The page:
Just over a year ago I noted that serial novels might be experiencing a resurgence. Even then, Hugh Howey's series of stories that became Wool was a shining example of such an approach (even though he said it was really an accidental way to write his NY Times Bestseller!). Of course, Stephen King did it with The Green Mile in the '90s. And someone named Charles Dickens tried it a few times before that.
With the ubiquitous ereader, however, snack-sized novellas seem to be a perfect fit for on-the-go fans of fiction. A good novella (anywhere from about 15,000 to 40,000 words) can be consumed within an hour or two, providing an afternoon of enjoyment for the price of a coffee. Then, if you like the storyline, you're just one click away from purchasing the next in the series. A great boon for binge readers who, when they find new-to-them authors, have to catch up on that backlist of stories immediately.
What's cool is that new-to-the-world indie writers often give away their first story within a series for free. This provides a no-risk opportunity for readers to try something from someone they've never heard of before. It happened that way with me. I was fortunate enough to be introduced to Simon Kewin when I joined the SpecFic Authors Collective, a co-op of four writers who give away free stories each month. I'd never heard of him or read anything by him. My first taste was The Genehunter #1 - The Wrong Tom Jacks. Here's a link to my review at Goodreads.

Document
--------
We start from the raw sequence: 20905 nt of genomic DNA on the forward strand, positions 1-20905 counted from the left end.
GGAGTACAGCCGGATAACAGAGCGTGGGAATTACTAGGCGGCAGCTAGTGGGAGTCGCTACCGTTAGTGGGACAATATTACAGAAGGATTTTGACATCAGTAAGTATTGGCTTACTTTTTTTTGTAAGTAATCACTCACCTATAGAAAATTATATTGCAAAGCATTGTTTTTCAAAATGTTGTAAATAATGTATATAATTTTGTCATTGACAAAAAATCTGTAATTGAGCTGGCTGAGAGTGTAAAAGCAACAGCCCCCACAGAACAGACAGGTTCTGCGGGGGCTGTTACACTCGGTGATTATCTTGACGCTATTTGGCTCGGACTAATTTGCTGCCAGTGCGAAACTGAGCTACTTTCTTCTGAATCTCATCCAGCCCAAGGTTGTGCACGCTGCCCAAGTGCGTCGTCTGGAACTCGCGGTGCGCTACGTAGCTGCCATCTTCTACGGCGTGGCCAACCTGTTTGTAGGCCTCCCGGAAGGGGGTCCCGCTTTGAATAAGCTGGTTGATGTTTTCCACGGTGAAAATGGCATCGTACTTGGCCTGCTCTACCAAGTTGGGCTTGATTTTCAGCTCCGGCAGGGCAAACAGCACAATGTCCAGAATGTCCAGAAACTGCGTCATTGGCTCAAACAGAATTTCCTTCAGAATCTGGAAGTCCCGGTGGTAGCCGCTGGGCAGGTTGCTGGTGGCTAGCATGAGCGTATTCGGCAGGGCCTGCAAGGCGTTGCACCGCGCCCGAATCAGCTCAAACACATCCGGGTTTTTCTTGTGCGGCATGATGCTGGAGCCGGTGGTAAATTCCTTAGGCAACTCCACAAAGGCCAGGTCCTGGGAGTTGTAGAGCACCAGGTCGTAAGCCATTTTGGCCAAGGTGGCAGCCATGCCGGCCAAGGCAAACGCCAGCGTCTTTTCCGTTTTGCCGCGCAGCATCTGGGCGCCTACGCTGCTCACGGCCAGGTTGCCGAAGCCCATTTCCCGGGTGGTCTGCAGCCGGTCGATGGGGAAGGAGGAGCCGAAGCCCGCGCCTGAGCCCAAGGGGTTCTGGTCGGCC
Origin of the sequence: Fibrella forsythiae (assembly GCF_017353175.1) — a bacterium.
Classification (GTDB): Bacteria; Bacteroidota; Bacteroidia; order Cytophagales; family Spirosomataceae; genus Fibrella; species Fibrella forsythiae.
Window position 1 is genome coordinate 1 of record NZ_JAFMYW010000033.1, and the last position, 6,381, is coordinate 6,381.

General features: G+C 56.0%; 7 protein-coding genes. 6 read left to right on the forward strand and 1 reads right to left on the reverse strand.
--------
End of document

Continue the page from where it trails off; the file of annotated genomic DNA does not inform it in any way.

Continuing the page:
And here's what I said in reviewing novella #2: That this 5-part novel "could be the next SF indie hit since Hugh Howey's post-apocalypse Silo saga, Wool." I'm no Jeane Dixon, but Kewin's first installment (as of this blogging) is #39 in the cyberpunk category at Amazon. Tres cool. Get them now while they're still cheap, because once these stories are compiled into an omnibus and get picked up by a major publisher, you can brag that you have the original on your ereader. Just saying.
I agree, but I'd ask people to be careful. I've seen some novellas that were attempts to get people to pay a lot for what essentially is a single, poorly structured novel. I also start to balk at any series that hits 7+ books.ReplyDelete
Some people also try to make a novella a very short novel, and pack too much into each episode. Like too many characters. I do like novellas, and I'll buy them easily as an intro to other people's work or as stand alone works. But they have their own perils.
Wool though, man he is doing well. I need to read that at some point. It's interesting too how Stephen King foresaw this with the Green Mile. Maybe if he did it later, it would have worked better.
Thanks for the post, Lyn. You say some very nice things. I'm thrilled you like the Genehunter stories so much. I take dmdutcher's point, too. I think each novella/novelette needs to stand alone as a complete story. I made sure I did this, while also having an overarching thread running throughout.ReplyDelete
I agree, of course...given my own use of episodic novellas (as well as novels and short stories). ;-)ReplyDelete
Now if I can just get these latest ones finished...
Great comments all, and some good words of caution. Yeah, novellas are stand alones but if connected to an overall plot can be bundled into a nice novel. 5 is my max too, I think (that I'd want to pay for - at 99 cents, that's 5 bucks, a good price for a novel).ReplyDelete
I'm reading another good sf/fantasy series called Voyage by Zachary Bonelli, but it is definitely an ongoing series. And from the author's site, it looks like there are 14 episodes in the first collection and then 4 more collections planned. Great concept, but not sure if fans will stick with 50 to 70 stories.